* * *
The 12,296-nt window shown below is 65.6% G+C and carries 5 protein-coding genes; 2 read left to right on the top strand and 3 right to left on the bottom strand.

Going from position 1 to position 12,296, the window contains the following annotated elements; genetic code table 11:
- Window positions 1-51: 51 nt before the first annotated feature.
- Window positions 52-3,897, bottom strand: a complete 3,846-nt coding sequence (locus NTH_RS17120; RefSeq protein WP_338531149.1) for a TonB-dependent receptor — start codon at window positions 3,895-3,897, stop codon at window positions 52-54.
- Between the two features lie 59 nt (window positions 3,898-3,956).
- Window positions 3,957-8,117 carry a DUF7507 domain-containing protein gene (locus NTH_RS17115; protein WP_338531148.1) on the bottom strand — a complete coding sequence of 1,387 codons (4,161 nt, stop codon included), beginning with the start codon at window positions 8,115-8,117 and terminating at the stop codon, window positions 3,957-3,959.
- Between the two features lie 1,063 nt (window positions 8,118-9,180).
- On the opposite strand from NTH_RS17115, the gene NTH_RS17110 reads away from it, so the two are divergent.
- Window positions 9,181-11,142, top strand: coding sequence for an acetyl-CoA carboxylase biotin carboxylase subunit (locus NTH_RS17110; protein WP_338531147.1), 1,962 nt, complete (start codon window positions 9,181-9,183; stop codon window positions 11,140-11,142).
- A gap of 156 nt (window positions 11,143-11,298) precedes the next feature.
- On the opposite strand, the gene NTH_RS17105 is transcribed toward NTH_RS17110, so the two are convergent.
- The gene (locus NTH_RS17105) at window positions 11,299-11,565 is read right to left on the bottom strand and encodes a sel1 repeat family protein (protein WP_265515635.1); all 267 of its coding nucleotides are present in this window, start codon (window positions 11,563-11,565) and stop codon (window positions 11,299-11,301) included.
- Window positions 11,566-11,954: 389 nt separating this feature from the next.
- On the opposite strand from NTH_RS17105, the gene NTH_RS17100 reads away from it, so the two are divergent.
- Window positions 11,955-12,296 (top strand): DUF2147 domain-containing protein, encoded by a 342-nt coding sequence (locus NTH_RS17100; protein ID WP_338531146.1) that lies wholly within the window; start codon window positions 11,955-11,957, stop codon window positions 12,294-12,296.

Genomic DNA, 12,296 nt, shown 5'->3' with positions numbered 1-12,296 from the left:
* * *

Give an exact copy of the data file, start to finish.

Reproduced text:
The 12,296-nt window shown below is 65.6% G+C and carries 5 protein-coding genes; 2 read left to right on the top strand and 3 right to left on the bottom strand.

Going from position 1 to position 12,296, the window contains the following annotated elements; genetic code table 11:
- Window positions 1-51: 51 nt before the first annotated feature.
- Window positions 52-3,897, bottom strand: a complete 3,846-nt coding sequence (locus NTH_RS17120; RefSeq protein WP_338531149.1) for a TonB-dependent receptor — start codon at window positions 3,895-3,897, stop codon at window positions 52-54.
- Between the two features lie 59 nt (window positions 3,898-3,956).
- Window positions 3,957-8,117 carry a DUF7507 domain-containing protein gene (locus NTH_RS17115; protein WP_338531148.1) on the bottom strand — a complete coding sequence of 1,387 codons (4,161 nt, stop codon included), beginning with the start codon at window positions 8,115-8,117 and terminating at the stop codon, window positions 3,957-3,959.
- Between the two features lie 1,063 nt (window positions 8,118-9,180).
- On the opposite strand from NTH_RS17115, the gene NTH_RS17110 reads away from it, so the two are divergent.
- Window positions 9,181-11,142, top strand: coding sequence for an acetyl-CoA carboxylase biotin carboxylase subunit (locus NTH_RS17110; protein WP_338531147.1), 1,962 nt, complete (start codon window positions 9,181-9,183; stop codon window positions 11,140-11,142).
- A gap of 156 nt (window positions 11,143-11,298) precedes the next feature.
- On the opposite strand, the gene NTH_RS17105 is transcribed toward NTH_RS17110, so the two are convergent.
- The gene (locus NTH_RS17105) at window positions 11,299-11,565 is read right to left on the bottom strand and encodes a sel1 repeat family protein (protein WP_265515635.1); all 267 of its coding nucleotides are present in this window, start codon (window positions 11,563-11,565) and stop codon (window positions 11,299-11,301) included.
- Window positions 11,566-11,954: 389 nt separating this feature from the next.
- On the opposite strand from NTH_RS17105, the gene NTH_RS17100 reads away from it, so the two are divergent.
- Window positions 11,955-12,296 (top strand): DUF2147 domain-containing protein, encoded by a 342-nt coding sequence (locus NTH_RS17100; protein ID WP_338531146.1) that lies wholly within the window; start codon window positions 11,955-11,957, stop codon window positions 12,294-12,296.

Genomic DNA, 12,296 nt, shown 5'->3' with positions numbered 1-12,296 from the left: